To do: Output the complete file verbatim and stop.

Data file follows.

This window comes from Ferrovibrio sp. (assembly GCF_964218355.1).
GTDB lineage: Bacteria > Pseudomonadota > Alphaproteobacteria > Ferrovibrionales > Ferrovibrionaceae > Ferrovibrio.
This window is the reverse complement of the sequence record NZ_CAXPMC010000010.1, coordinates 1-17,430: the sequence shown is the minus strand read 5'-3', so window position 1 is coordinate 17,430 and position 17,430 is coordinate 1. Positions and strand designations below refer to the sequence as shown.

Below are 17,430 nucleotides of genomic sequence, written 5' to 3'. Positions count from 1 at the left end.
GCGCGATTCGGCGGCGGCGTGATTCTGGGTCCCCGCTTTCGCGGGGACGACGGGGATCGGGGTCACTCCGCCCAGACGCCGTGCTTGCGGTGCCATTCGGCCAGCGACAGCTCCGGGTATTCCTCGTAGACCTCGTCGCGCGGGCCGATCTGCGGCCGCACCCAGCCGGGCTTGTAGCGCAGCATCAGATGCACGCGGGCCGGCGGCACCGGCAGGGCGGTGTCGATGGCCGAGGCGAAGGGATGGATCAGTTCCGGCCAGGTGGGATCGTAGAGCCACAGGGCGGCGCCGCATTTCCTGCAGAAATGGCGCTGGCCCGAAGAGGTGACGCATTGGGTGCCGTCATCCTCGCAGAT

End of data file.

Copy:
This window comes from Ferrovibrio sp. (assembly GCF_964218355.1).
GTDB lineage: Bacteria > Pseudomonadota > Alphaproteobacteria > Ferrovibrionales > Ferrovibrionaceae > Ferrovibrio.
This window is the reverse complement of the sequence record NZ_CAXPMC010000010.1, coordinates 1-17,430: the sequence shown is the minus strand read 5'-3', so window position 1 is coordinate 17,430 and position 17,430 is coordinate 1. Positions and strand designations below refer to the sequence as shown.

Below are 17,430 nucleotides of genomic sequence, written 5' to 3'. Positions count from 1 at the left end.
GCGCGATTCGGCGGCGGCGTGATTCTGGGTCCCCGCTTTCGCGGGGACGACGGGGATCGGGGTCACTCCGCCCAGACGCCGTGCTTGCGGTGCCATTCGGCCAGCGACAGCTCCGGGTATTCCTCGTAGACCTCGTCGCGCGGGCCGATCTGCGGCCGCACCCAGCCGGGCTTGTAGCGCAGCATCAGATGCACGCGGGCCGGCGGCACCGGCAGGGCGGTGTCGATGGCCGAGGCGAAGGGATGGATCAGTTCCGGCCAGGTGGGATCGTAGAGCCACAGGGCGGCGCCGCATTTCCTGCAGAAATGGCGCTGGCCCGAAGAGGTGACGCATTGGGTGCCGTCATCCTCGCAGAT